• Alex

    Richard II is one of my favorite histories, partly because the actual events surrounding Richard's fall offer plenty of drama, and partly because of its sheer beauty. Richard is eloquent to a fault - literally; he'd rather give flowery speeches than actually do anything. But what speeches! You almost forget what a moron he is.But it's the gardener's soliloquy in III.iv that's actually the prettiest, an extended rant about why he should bother weeding the garden when Richard has let pests overrun [...]

  • Naele

    تصور چیزهای خوب چیزهای بد را درد آور تر می کند.چنان غمگینم که گرچه می کوشم به هیچ نیندیشم سنگینی همین هیچ هم مرا از پای در می آورد.خیال همواره از اندوهی پیشین سرچشمه می گیرد که آن را زاده است.ای کاش بسان اندوهم بزرگ بودم.اکنون که زنده ام قلبم را لگد مال می کنند پس آنگاه که مدفون ش [...]

  • David Sarkies

    A Tragedy or a History?18 September 2011 It is difficult to determine whether Richard II is a tragedy or not. It appears that when Shakespeare first drafted the play he drafted it as a tragedy (and it is one of his earlier plays) however as his folio of plays increased, it fall among his history plays. It should be considered that not all of Shakespeare's plays fall neatly into the categories of tragedy or comedy, and this is particularly the case with his history plays (in particular Henry V). [...]

  • Melora

    I love this one. Not sure if this is my second or third reading -- GR says I read it last in Nov. 2014, but I feel like I read it last more recently -- but, again, this is a five star play for me. This time I started with Marjorie Garber's chapter on Richard, from her marvelous Shakespeare After All. Her analysis didn't provide any startling insights, but it added to my appreciation of the way Shakespeare's artistry works in this play. Anyway, I just find Richard fascinating. Sure, he's a dreadf [...]

  • João Fernandes

    Just about to see this play at the Shakespeare Globe, noticed I hadn't written a review for it. Worth every one of its five stars.

  • Terence

    Listening to Richard II, I've swung between awarding 2, 3 or 4 stars to it. Initially, the play didn't impress, and the soliloquies seemed overwrought and overlong. However, the persevering soul will find some amazing, four-star-worthy passages, the most famous perhaps being Gaunt's paean to England in Act II, scene i. Another one is found in Act III, scene iv, where a gardener laments the sorry state of the "garden" of England since its caretaker has so neglected it.It may not be as "accessible [...]

  • Trevor

    As a bit of an Irishman I guess there is a part of me that quite likes the idea of a King of England brought low (at least in part) because of his all too keen singing of ‘yo ho and off we go’ to put those rebellious Irish in their place – and that this might then lead to two centuries of civil war we now refer to as the War of the Roses. As a child of the Enlightenment (now watching that particular sun set into an ocean of fear and superstition) there really ought to be a part of me that [...]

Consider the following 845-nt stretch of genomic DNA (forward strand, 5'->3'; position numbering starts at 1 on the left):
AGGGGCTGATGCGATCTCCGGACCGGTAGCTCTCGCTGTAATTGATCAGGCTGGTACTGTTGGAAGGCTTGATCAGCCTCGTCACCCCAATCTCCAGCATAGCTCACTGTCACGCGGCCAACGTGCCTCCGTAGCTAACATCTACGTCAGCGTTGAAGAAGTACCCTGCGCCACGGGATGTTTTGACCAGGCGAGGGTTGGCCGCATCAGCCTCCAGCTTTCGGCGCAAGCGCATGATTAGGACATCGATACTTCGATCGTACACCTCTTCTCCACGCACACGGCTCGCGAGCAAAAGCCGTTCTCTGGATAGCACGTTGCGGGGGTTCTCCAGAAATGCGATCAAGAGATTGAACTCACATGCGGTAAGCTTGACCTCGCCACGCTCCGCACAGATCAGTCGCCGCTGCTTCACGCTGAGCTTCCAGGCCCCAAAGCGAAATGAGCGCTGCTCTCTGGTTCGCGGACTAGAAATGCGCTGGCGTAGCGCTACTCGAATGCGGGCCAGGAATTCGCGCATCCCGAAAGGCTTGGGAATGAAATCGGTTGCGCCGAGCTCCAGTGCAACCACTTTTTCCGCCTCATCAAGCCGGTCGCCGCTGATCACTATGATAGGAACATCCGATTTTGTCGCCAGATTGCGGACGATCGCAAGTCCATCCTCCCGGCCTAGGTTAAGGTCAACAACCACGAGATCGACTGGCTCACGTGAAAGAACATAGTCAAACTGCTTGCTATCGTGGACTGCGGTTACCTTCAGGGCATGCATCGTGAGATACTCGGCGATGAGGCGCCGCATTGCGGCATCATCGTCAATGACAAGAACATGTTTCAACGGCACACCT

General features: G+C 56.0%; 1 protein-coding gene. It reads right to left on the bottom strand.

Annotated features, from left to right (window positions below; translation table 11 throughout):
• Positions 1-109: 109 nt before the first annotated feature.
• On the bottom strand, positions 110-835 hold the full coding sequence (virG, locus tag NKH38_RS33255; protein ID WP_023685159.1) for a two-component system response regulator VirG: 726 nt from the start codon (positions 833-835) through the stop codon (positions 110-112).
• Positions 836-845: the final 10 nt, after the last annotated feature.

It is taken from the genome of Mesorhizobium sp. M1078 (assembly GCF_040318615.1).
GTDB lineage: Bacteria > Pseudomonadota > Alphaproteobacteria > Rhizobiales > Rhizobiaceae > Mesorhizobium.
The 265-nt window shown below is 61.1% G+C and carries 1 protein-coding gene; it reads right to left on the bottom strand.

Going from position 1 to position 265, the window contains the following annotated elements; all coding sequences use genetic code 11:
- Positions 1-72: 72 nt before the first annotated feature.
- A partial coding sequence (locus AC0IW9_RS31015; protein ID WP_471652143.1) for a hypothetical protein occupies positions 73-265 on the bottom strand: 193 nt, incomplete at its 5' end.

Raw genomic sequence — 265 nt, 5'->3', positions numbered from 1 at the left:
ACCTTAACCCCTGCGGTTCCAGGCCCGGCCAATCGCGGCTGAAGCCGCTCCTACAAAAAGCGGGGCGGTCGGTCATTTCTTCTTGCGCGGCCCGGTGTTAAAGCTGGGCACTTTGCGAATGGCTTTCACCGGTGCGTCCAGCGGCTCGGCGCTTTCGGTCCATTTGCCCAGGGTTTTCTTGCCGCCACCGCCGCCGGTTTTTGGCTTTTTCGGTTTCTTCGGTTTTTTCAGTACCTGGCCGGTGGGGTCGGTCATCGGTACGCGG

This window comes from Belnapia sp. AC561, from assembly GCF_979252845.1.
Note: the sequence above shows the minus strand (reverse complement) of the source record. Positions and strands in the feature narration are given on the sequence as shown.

• Juliette

    2017 review:Every time I read this play, I like it a little bit more. I had read this as a history play — and only that — all the other times that I’ve read it; it was merely a mediocre prequel to the great Henriad. The other night, my coworker led me to start thinking of the play as a tragedy; he asked me what I thought was Richard’s tragic flaw. Really, in the end, it is difficult not to pity Richard.Instead of thinking of Richard as a power-mad despot, I started thinking of Richard as [...]

  • Marjolein

    Read all my reviews on urlphantomhiveoklikes Note upfront: I'm far from being qualified to say anything smart or deep about this literary work. Therefore, I'll only discuss what I thought about it whilst reading it. Also, my review is going to be biased since two weeks prior to reading I went to a performance of Richard II in Shakespeare's Globe which was awesome.I was a little bit ashamed to admit that history lessons did not spoil this play for me. Admitted, English medieval history isn't taug [...]

  • Xueting

    Very lyrical and poetic. I saw the production by the British "The Hollow Crown" series before reading, and I can see it all vividly again as I read. This one deserves more people reading and studying it!

  • Laurel Hicks

    "let us sit upon the groundAnd tell sad stories of the death of kings."Gardens, plots, and tales enrich this sad story of the unkinging of Richard.

  • Bettie☯

    Bettie's Books

  • Γιώργος

    Όμως, ό,τι κι αν είμαι, ούτε εγώ, ούτε οποιοσδήποτεάνθρωπος από σάρκα και οστά ευχαριστιέται:μέχρι να ησυχάσει το είναι μας μες στην ανυπαρξία(Πράξη Ε' Σκηνή 5η).

  • Laura

    From BBC Radio 3 - Drama on 3:Richard II was the first king to insist on being called 'Majesty' and believed in the divine right of kings. In Shakespeare's lyrical play, Richard's folly and the delusion of autocracy bring about his own downfall. When he banishes Bolingbroke and then confiscates his land and wealth despite warnings, he triggers a chain of events that lead to his overthrow and the accession of Bolingbroke as King Henry IV.This is the first recording of a Shakespeare play to be bro [...]

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  • Best Read [William Shakespeare Barbara A. Mowat Paul Werstine] ☆ Richard II || [Nonfiction Book] PDF ↠
    251 William Shakespeare Barbara A. Mowat Paul Werstine
  • thumbnail Title: Best Read [William Shakespeare Barbara A. Mowat Paul Werstine] ☆ Richard II || [Nonfiction Book] PDF ↠
    Posted by:William Shakespeare Barbara A. Mowat Paul Werstine
    Published :2019-08-23T15:28:54+00:00